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Men cause their own punishment. Reward of well-doing. 59 thee with a power to discern between good and what was Rom. not so, and shewed longsuffering over thee, and called thee 2, 8. to repentance, and threatened a fearful day, so by every means drawing thee to repentance. But if thou continuest unyielding, thou treasurest up unto thyself wrath against the day of wrath and revelation of the righteous judgment of Iso Mat, God. For lest on hearing of wrath thou shouldest think of Say, and

righteany passion, he adds, the righteous judgment of God. And ous he said revelation with good reason, for then is this revealed when each man receives his desert. For here many men often annoy and practise harm to one without justice. But hereafter it is not so.

Ver. 6, 7. Who will render to every man according to his deeds, to them who by patient continuance in well doing, fc.

Since he had become awestriking and harsh by discoursing of the judgment and of the punishment that shall be, he does not forthwith, as one might expect, enter upon the vengeance, but turns his discourse to what was sweeter, to the recompense of good actions, saying, as follows,

Ver. 7. To them who by patient continuance in well-doing seek for glory and honour and immortality, eternal life.

Here also he awakens those who had drawn back during the trials, and shews that it is not right to trust in faith only. For it is deeds also into which that tribunal will enquire. But observe, how when he is discoursing about the things to come, he is unable to tell clearly the blessings, but speaketh of glory and honour. Fer in that they transcend all that man hath, he hath no image of them here to shew, but by those things which have a semblance of brightness among us, even by them he sets them before us as far as may be, by glory, by honour, by life. For these be what men earnestly strive after, yet are those things not these, but much better than these, inasmuch as they are incorruptible and immortal. See, how he has opened to us the doors toward the resurrection of the body by speaking of incorruptibility. For incorruptibility belongs to the corruptible body. Then, since this sufficed not, he added, glory and honour. For all of us are to rise incorruptible, but not all to glory, but some to punishment, and some to glory.

Ver. 8. But unto them that are contentious, he says.

5 Mss.

tion and wrath.

60 The Jew most responsible, as having the best means. Homil. Again, he deprives of excuse those that live in wickedness, V.

and shews that it was from a kind of disputatiousness and carelessness that they fell into unrighteousness.

And do not obey the truth, but obey unrighteousness. See, here is another accusation again. For what defence could he set up, who fled from the light and chose the dark ? And he does not say, who are compelled by,‘‘ lorded over by,' but who obey unrighteousness, that one may learn that

the fall was one of free choice, the crime not of necessity. I M. and Ver. 9. Tribulation and anguish, upon every soul of man

that doeth evil. Indigna

That is, if a man be rich, if a consul, if the emperor himself, by none of them is the account of the judgment out-faced. Since in this dignities have no place. Having then shewn the exceeding greatness of the disease, and having added the cause that it was from the carelessness of the disordered, and finally, that destruction awaits them and that amendment is easy, in the punishment also he again gives the Jew the heavier lot. Of the Jew first, and also of the Gentile. For he that had enjoyed a larger share of instruction would also deserve to undergo a larger share of vengeance if doing lawlessly. And so the wiser or mightier men we are, the more are we punished if we sin. For if thou art rich, thou wilt have more money demanded of thee than of the poor; and if wiser than others, a stricter obedience; and if thou wert invested with authority, more shining acts of goodness; and so in the case of all the other things, thou wilt have to bring in measures proportioned to the power.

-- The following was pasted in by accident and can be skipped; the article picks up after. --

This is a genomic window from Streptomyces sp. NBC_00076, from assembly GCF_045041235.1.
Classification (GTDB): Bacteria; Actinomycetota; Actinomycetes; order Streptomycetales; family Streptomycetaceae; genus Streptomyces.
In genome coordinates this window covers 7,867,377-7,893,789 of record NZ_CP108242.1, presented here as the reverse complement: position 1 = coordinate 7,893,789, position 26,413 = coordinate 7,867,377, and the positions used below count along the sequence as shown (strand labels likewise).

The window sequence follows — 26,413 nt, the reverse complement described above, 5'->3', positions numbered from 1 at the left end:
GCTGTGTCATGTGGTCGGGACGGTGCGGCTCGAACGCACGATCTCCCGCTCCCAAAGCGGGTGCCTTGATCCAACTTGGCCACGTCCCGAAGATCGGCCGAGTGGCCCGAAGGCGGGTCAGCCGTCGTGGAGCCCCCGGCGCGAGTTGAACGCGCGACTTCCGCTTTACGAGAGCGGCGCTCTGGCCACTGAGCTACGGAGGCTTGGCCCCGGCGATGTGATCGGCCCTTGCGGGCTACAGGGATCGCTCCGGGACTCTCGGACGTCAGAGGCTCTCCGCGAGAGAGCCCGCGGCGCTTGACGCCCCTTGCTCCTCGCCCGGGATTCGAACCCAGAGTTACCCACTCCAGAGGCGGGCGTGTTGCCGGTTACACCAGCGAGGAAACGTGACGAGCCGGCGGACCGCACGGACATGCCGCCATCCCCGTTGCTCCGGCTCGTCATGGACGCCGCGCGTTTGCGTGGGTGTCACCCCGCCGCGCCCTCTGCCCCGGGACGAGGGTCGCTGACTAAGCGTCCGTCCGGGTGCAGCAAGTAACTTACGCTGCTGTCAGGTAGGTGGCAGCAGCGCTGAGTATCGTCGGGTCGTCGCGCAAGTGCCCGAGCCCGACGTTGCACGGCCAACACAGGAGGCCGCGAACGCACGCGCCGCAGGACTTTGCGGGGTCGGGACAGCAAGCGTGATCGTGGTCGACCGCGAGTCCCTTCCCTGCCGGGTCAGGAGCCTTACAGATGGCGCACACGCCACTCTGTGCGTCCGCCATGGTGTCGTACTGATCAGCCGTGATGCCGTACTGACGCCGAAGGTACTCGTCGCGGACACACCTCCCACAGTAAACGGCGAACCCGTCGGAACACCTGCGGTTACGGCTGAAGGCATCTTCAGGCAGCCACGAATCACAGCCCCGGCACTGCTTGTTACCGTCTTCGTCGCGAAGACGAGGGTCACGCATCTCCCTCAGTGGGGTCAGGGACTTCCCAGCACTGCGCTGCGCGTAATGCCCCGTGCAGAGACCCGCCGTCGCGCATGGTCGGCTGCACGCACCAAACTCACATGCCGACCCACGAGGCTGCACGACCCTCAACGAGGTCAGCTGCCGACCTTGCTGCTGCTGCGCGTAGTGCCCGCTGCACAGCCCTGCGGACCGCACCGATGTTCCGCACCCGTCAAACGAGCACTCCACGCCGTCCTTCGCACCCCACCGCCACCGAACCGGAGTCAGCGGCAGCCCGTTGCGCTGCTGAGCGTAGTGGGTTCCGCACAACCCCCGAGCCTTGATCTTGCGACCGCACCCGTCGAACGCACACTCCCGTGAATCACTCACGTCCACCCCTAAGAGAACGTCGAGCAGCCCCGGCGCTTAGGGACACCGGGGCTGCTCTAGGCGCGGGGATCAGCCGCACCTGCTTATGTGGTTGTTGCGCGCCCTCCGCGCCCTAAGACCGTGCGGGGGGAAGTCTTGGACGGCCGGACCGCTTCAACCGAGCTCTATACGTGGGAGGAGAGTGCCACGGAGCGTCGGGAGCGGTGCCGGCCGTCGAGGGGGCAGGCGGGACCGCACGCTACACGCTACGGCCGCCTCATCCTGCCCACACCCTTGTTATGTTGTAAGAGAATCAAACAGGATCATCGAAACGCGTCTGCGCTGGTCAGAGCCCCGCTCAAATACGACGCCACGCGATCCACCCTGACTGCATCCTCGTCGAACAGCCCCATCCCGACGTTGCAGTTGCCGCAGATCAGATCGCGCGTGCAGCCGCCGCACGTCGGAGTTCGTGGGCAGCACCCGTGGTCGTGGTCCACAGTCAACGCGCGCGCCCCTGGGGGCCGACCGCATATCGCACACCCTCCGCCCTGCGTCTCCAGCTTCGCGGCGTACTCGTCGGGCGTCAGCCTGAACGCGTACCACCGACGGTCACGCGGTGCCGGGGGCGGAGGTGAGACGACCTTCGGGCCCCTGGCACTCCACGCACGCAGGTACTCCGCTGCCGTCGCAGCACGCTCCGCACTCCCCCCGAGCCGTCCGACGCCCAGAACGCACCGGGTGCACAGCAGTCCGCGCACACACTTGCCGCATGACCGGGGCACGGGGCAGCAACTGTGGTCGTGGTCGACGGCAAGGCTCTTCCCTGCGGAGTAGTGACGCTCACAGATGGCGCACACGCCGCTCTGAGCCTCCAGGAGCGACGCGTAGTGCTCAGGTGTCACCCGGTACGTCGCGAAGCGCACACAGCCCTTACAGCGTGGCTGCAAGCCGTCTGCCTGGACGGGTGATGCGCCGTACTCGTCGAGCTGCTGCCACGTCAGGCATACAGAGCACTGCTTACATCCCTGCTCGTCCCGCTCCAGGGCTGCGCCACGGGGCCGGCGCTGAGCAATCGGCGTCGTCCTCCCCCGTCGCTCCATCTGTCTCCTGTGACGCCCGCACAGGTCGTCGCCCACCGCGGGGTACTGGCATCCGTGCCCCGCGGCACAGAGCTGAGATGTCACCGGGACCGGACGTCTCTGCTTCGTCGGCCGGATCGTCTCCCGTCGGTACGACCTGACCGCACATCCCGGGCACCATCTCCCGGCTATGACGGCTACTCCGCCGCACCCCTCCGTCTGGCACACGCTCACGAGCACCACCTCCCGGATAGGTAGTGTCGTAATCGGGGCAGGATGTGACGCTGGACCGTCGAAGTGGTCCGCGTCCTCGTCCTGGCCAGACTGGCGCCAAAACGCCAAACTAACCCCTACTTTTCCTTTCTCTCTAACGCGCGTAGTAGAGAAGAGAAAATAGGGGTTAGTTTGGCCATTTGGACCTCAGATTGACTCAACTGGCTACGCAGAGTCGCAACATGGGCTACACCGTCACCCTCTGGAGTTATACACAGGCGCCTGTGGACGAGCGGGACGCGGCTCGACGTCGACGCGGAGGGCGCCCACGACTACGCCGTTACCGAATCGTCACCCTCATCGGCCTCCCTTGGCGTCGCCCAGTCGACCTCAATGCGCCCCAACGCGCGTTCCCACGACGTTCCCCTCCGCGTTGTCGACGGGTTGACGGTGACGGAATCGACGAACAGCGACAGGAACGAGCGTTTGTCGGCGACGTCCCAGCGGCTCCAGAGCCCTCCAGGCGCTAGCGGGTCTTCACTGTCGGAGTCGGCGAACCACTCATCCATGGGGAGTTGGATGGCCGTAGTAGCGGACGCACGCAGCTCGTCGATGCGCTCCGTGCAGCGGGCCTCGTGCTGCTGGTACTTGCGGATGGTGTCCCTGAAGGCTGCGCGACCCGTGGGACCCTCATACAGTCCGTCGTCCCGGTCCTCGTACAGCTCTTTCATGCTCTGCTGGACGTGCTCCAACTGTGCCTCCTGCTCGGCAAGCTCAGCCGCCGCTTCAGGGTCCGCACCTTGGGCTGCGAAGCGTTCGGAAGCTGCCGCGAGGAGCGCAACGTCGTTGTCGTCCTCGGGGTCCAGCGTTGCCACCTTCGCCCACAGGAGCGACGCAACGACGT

Ver. 10. But glory, honour, and peace, to every man that worketh good, to the Jew first, and also to the Gentile.

What Jew does he here mean? or about what Gentiles is he discoursing? It is of those before Christ's coming. For his discourse had not hitherto come to the times of grace, but he was still dwelling upon the earlier times, so breaking down first from afar off and clearing away the separation between the Greek and the Jew, that when he should do this in the matter of grace he might no more seem to be devising some new and degrading view. For if in the earlier times when this Grace had not shone forth in such greatness,

Jews wisely shewn never to have been better than pious Gentiles. 61 when the estate of the Jews was solemn and renowned and Rom.

2, 10. glorious before all men, there was no difference, what could they say for themselves now after so great a display of grace. And this is why he establishes it with so great earnestness. For when the hearer has been informed that this held in the earlier times, much more will he receive it after the faith. But by Greeks he here means not them that worshipped idols, but them that adored God, that obeyed the law of nature, that strictly kept all things, save the Jewish observances, which contribute to piety, such as were Melchizedek and his', such as was Job, such as were the Ninevites, ' oi ani such as was Cornelius. Here then he is first breaking through the partition between the circumcision and the uncircumcision: and at a distance dissipates this distinction beforehand, so as to do it without being suspected, and to strike into it as compelled by another occasion, which is even a characteristic of his Apostolic wisdom. For if he had shewed it of the times of grace, what he said would have had a very suspicious look. But on relating the vice and wickedness which possessed the world, to pass from that consecutively into the treatment of these points renders his teaching unsuspected. And that he means this, and for this purpose so put them together, is plain from hence: for if he were not intent upon effecting this, it were enough for him to have said, According to thy hardness and impenitent heart thou treasurest up unto thyself wrath against the day of wrath ; and then to have dropped this subject, since it would have been complete. But in that what he had in view was not to speak of the judgment to come only, but to shew also that the Jew had no advantage of such a Greek, and so was not to be haughty-spirited, he advances farther, and speaks' of them in order. But consider! He had put the hearer in fear, had soundeds over him the fearful day, had told him what an evil it is to be living in wickedness, had shewed him that no man sinneth of ignorance, nor with impunity, but that even though he suffer no punishment now, yet he certainly will suffer it: then he wishes to make good